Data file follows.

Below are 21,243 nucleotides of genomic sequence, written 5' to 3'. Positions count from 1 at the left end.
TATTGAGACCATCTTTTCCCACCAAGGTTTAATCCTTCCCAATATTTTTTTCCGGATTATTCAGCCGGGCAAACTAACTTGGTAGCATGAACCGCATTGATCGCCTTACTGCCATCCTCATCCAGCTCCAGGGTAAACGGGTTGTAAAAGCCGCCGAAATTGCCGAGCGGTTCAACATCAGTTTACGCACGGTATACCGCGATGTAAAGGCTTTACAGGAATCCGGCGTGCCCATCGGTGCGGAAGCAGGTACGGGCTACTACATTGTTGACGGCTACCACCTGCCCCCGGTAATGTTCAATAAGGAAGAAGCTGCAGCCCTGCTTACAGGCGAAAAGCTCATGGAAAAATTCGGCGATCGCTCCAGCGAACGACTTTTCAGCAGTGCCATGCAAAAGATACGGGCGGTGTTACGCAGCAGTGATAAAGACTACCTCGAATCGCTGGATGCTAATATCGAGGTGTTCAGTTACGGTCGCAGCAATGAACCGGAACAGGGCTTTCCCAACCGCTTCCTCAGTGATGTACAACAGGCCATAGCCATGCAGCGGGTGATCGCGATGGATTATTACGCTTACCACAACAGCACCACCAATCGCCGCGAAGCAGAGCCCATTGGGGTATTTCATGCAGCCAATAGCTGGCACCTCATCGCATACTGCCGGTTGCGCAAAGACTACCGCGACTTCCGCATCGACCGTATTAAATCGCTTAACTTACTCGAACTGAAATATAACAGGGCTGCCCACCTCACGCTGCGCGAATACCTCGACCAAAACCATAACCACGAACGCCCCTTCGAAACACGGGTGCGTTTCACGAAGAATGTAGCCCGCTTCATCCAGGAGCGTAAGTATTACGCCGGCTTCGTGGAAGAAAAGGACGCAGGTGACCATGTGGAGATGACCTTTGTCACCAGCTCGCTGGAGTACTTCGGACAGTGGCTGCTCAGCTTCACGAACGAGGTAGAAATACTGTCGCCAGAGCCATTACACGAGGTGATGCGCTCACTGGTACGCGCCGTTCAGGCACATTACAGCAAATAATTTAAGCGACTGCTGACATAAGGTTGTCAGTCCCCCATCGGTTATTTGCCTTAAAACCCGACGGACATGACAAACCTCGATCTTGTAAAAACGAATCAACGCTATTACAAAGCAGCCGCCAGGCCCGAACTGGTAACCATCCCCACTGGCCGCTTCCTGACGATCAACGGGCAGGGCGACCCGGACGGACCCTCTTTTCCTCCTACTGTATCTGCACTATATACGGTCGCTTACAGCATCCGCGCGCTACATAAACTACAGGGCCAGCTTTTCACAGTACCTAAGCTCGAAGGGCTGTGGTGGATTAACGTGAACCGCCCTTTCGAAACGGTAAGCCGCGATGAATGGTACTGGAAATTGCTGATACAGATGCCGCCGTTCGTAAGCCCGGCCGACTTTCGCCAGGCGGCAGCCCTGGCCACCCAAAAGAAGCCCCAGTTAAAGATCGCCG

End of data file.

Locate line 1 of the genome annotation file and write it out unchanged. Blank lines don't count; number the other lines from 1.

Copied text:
Below are 21,243 nucleotides of genomic sequence, written 5' to 3'. Positions count from 1 at the left end.